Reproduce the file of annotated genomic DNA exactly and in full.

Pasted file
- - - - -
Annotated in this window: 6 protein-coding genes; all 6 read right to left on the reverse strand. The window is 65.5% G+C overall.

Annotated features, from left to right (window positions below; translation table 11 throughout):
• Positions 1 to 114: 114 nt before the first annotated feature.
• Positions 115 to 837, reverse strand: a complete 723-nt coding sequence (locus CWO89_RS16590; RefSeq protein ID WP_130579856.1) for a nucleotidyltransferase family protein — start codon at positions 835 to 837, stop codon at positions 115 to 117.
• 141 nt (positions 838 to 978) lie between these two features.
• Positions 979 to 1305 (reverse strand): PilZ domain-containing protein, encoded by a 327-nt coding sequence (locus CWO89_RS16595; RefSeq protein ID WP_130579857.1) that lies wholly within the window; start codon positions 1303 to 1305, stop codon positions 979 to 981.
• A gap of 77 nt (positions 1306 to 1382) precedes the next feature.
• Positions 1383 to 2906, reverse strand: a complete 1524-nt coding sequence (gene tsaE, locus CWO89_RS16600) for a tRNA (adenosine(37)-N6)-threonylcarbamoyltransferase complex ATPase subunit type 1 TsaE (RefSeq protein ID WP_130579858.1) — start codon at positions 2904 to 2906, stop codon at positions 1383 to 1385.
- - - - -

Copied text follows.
Annotated in this window: 6 protein-coding genes; all 6 read right to left on the reverse strand. The window is 65.5% G+C overall.

Annotated features, from left to right (window positions below; translation table 11 throughout):
• Positions 1 to 114: 114 nt before the first annotated feature.
• Positions 115 to 837, reverse strand: a complete 723-nt coding sequence (locus CWO89_RS16590; RefSeq protein ID WP_130579856.1) for a nucleotidyltransferase family protein — start codon at positions 835 to 837, stop codon at positions 115 to 117.
• 141 nt (positions 838 to 978) lie between these two features.
• Positions 979 to 1305 (reverse strand): PilZ domain-containing protein, encoded by a 327-nt coding sequence (locus CWO89_RS16595; RefSeq protein ID WP_130579857.1) that lies wholly within the window; start codon positions 1303 to 1305, stop codon positions 979 to 981.
• A gap of 77 nt (positions 1306 to 1382) precedes the next feature.
• Positions 1383 to 2906, reverse strand: a complete 1524-nt coding sequence (gene tsaE, locus CWO89_RS16600) for a tRNA (adenosine(37)-N6)-threonylcarbamoyltransferase complex ATPase subunit type 1 TsaE (RefSeq protein ID WP_130579858.1) — start codon at positions 2904 to 2906, stop codon at positions 1383 to 1385.